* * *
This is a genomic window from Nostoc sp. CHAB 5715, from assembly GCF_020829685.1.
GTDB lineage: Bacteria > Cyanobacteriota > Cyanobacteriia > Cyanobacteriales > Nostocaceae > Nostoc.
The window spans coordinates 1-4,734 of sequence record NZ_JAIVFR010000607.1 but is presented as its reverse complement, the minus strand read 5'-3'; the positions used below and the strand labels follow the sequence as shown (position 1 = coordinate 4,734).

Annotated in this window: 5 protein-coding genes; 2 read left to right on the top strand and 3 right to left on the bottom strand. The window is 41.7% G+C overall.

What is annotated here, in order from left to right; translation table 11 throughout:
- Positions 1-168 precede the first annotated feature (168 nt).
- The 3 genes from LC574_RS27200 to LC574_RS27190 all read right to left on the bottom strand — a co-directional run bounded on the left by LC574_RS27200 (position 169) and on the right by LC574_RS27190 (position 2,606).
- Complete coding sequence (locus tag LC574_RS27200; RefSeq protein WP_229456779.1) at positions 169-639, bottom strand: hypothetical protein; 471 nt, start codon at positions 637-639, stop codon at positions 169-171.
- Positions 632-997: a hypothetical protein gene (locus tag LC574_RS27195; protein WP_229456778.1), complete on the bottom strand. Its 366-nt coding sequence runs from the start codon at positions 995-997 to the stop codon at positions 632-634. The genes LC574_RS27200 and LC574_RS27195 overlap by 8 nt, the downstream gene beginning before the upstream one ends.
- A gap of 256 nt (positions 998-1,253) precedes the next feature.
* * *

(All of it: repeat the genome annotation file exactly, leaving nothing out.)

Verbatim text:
This is a genomic window from Nostoc sp. CHAB 5715, from assembly GCF_020829685.1.
GTDB lineage: Bacteria > Cyanobacteriota > Cyanobacteriia > Cyanobacteriales > Nostocaceae > Nostoc.
The window spans coordinates 1-4,734 of sequence record NZ_JAIVFR010000607.1 but is presented as its reverse complement, the minus strand read 5'-3'; the positions used below and the strand labels follow the sequence as shown (position 1 = coordinate 4,734).

Annotated in this window: 5 protein-coding genes; 2 read left to right on the top strand and 3 right to left on the bottom strand. The window is 41.7% G+C overall.

What is annotated here, in order from left to right; translation table 11 throughout:
- Positions 1-168 precede the first annotated feature (168 nt).
- The 3 genes from LC574_RS27200 to LC574_RS27190 all read right to left on the bottom strand — a co-directional run bounded on the left by LC574_RS27200 (position 169) and on the right by LC574_RS27190 (position 2,606).
- Complete coding sequence (locus tag LC574_RS27200; RefSeq protein WP_229456779.1) at positions 169-639, bottom strand: hypothetical protein; 471 nt, start codon at positions 637-639, stop codon at positions 169-171.
- Positions 632-997: a hypothetical protein gene (locus tag LC574_RS27195; protein WP_229456778.1), complete on the bottom strand. Its 366-nt coding sequence runs from the start codon at positions 995-997 to the stop codon at positions 632-634. The genes LC574_RS27200 and LC574_RS27195 overlap by 8 nt, the downstream gene beginning before the upstream one ends.
- A gap of 256 nt (positions 998-1,253) precedes the next feature.